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Powder use ‘not significantly linked to ovarian cancer’

Women were asked how they used the powder – including talcum, baby and deodorising powder – and how often.

Experts said it does not appear that powder is a carcinogen (Anna Gowthorpe/PA)
Experts said it does not appear that powder is a carcinogen (Anna Gowthorpe/PA)

By Nina Massey, PA Science Correspondent

There is no significant link between using powder in the genital area and ovarian cancer, new research suggests.

Scientists analysed pooled data using information from 252,745 women, 38% of whom self-reported use of the product in the area.

Of the sample, taken from four cohort studies in the US, 2,168 women developed incident ovarian cancer.

Most of the women from two of the cohorts were born between 1915 and 1944, and those from the other two were born in 1945 or later.

Researchers found that there appeared to be a generational trend in use of powder in the genital area, with women born earlier more likely to report such use.

Writing in the Journal of the American Medical Association (JAMA), the authors said: “In this analysis of pooled data from women in four US cohorts, there was not a statistically significant association between use of powder in the genital area and incident ovarian cancer.

“However, the study may have been underpowered to identify a small increase in risk.”

The women were asked about how they used the powder – including talcum, baby and deodorising powder – and how often.

It doesn't look like talc is a carcinogen which is an important and reassuring finding Justin Stebbing

They were then categorised as “ever” versus “never” users of powder on genital areas.

Dr Katie O’Brien, of the National Institute of Environmental Health Sciences in Research Triangle Park, North Carolina, said: “Considering all four cohorts, the estimated incidence of ovarian cancer was 61 per 100,000 person-years among ‘ever’ users, and 55 among ‘never’ users.”

The researchers highlight a number of limitations including that the included cohorts varied widely in how they assessed exposure, and that specific exposure could not examined.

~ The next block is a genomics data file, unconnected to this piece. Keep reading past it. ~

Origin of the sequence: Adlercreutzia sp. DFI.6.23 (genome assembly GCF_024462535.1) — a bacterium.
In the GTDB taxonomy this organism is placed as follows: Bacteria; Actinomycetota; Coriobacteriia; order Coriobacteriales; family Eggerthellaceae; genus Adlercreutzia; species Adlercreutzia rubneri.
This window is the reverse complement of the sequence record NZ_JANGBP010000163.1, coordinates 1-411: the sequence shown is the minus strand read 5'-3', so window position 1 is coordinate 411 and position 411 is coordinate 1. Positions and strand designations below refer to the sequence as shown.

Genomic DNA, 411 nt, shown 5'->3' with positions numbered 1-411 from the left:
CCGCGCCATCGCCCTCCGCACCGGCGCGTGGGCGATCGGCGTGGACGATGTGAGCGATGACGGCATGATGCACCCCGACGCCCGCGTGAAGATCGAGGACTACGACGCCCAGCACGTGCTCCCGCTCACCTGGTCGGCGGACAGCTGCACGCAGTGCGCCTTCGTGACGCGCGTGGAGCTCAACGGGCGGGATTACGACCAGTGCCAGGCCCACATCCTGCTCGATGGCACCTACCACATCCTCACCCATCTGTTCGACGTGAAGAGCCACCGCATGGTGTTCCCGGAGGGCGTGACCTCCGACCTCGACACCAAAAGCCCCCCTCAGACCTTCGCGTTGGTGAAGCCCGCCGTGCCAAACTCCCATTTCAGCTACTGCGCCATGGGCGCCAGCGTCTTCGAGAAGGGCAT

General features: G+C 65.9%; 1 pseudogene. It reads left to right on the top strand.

Professor Iain McNeish, director of the Ovarian Cancer Action Research Centre at Imperial College London, said: “This is a very well-conducted study by a highly respected group of researchers.

“Proving causation links of this type is incredibly difficult and the authors are very careful to highlight the potential limitations of their study.

“However, this research is robust, analysing data from 250,000 women followed for an average of over 11 years, and has concluded there is no statistically significant relationship between talc use and the development of ovarian cancer.”

Justin Stebbing, National Institute for Health Research professor of Cancer Medicine and Medical Oncology, also at Imperial, added: “There weren’t many cases of ovarian cancer in the group so it’s possible a small effect has been missed, but it doesn’t look like talc is a carcinogen which is an important and reassuring finding, especially as they also looked at duration and frequency of use – again, finding no causative effects.”

One of the primary drivers of research on genital use of talc-based products and ovarian cancer has been the potential link between talc and asbestos, which can occur together in nature.

Most powder products include some mineral talc, which may be mined in the same location as asbestos.

There have been some cases in the US where women have taken legal action against powder manufacturers, claiming that use has caused their cancer.

PA

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